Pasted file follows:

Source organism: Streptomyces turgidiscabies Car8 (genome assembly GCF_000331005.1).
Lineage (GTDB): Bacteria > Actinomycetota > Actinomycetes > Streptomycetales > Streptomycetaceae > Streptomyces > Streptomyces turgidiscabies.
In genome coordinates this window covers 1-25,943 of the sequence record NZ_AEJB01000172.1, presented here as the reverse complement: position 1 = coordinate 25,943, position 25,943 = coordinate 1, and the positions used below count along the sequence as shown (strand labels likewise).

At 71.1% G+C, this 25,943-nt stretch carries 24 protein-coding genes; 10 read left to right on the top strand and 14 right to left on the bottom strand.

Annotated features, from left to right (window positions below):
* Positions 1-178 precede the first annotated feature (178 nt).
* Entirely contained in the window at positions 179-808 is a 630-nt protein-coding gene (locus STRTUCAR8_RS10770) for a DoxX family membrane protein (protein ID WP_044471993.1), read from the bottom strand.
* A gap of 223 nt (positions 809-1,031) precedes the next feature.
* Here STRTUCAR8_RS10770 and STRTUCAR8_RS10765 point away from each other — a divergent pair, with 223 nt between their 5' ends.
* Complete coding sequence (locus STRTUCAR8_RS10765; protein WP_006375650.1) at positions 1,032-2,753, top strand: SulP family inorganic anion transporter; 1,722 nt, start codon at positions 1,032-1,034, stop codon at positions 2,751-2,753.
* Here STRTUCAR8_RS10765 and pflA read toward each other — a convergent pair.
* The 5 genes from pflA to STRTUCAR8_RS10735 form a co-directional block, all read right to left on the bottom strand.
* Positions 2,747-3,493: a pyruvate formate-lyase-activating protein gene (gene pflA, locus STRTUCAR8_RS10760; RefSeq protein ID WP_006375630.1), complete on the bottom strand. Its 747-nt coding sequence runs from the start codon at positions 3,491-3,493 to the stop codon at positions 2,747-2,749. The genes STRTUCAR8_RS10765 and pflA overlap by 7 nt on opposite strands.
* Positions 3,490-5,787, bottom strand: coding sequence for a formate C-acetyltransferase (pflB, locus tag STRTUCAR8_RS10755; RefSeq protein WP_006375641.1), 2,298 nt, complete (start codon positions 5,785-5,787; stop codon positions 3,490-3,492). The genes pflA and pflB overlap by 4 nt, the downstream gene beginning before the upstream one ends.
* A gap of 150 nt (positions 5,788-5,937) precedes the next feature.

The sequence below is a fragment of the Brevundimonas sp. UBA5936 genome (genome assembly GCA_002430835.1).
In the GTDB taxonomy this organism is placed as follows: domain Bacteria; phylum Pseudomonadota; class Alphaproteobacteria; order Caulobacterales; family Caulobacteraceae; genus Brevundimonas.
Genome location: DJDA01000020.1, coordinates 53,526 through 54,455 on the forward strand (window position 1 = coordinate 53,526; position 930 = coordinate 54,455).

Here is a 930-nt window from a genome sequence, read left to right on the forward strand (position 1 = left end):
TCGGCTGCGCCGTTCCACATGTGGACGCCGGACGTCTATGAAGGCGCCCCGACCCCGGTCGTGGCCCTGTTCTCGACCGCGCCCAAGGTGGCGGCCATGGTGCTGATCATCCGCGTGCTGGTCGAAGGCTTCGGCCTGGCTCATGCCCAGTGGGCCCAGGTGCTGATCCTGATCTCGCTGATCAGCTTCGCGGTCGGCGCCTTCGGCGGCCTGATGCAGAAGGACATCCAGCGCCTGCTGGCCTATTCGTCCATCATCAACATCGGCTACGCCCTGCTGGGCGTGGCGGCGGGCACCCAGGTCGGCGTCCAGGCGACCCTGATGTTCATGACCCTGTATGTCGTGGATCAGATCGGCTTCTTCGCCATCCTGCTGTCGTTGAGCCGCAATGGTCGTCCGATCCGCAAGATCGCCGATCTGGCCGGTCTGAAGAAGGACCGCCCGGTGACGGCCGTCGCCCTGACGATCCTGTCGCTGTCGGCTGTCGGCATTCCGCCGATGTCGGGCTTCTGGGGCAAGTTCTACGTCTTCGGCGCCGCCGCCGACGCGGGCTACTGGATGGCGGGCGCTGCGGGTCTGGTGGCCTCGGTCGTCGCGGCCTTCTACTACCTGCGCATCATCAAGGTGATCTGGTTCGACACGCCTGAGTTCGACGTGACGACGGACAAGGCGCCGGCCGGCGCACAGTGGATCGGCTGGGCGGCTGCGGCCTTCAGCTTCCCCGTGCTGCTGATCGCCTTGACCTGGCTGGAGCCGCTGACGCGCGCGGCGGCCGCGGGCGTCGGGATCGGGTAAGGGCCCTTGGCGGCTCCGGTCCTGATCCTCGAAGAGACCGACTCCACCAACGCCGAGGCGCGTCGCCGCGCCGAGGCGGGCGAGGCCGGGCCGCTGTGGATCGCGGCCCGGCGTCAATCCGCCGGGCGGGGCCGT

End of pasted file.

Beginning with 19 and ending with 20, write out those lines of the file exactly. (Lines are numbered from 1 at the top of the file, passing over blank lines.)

Here is a 930-nt window from a genome sequence, read left to right on the forward strand (position 1 = left end):
TCGGCTGCGCCGTTCCACATGTGGACGCCGGACGTCTATGAAGGCGCCCCGACCCCGGTCGTGGCCCTGTTCTCGACCGCGCCCAAGGTGGCGGCCATGGTGCTGATCATCCGCGTGCTGGTCGAAGGCTTCGGCCTGGCTCATGCCCAGTGGGCCCAGGTGCTGATCCTGATCTCGCTGATCAGCTTCGCGGTCGGCGCCTTCGGCGGCCTGATGCAGAAGGACATCCAGCGCCTGCTGGCCTATTCGTCCATCATCAACATCGGCTACGCCCTGCTGGGCGTGGCGGCGGGCACCCAGGTCGGCGTCCAGGCGACCCTGATGTTCATGACCCTGTATGTCGTGGATCAGATCGGCTTCTTCGCCATCCTGCTGTCGTTGAGCCGCAATGGTCGTCCGATCCGCAAGATCGCCGATCTGGCCGGTCTGAAGAAGGACCGCCCGGTGACGGCCGTCGCCCTGACGATCCTGTCGCTGTCGGCTGTCGGCATTCCGCCGATGTCGGGCTTCTGGGGCAAGTTCTACGTCTTCGGCGCCGCCGCCGACGCGGGCTACTGGATGGCGGGCGCTGCGGGTCTGGTGGCCTCGGTCGTCGCGGCCTTCTACTACCTGCGCATCATCAAGGTGATCTGGTTCGACACGCCTGAGTTCGACGTGACGACGGACAAGGCGCCGGCCGGCGCACAGTGGATCGGCTGGGCGGCTGCGGCCTTCAGCTTCCCCGTGCTGCTGATCGCCTTGACCTGGCTGGAGCCGCTGACGCGCGCGGCGGCCGCGGGCGTCGGGATCGGGTAAGGGCCCTTGGCGGCTCCGGTCCTGATCCTCGAAGAGACCGACTCCACCAACGCCGAGGCGCGTCGCCGCGCCGAGGCGGGCGAGGCCGGGCCGCTGTGGATCGCGGCCCGGCGTCAATCCGCCGGGCGGGGCCGT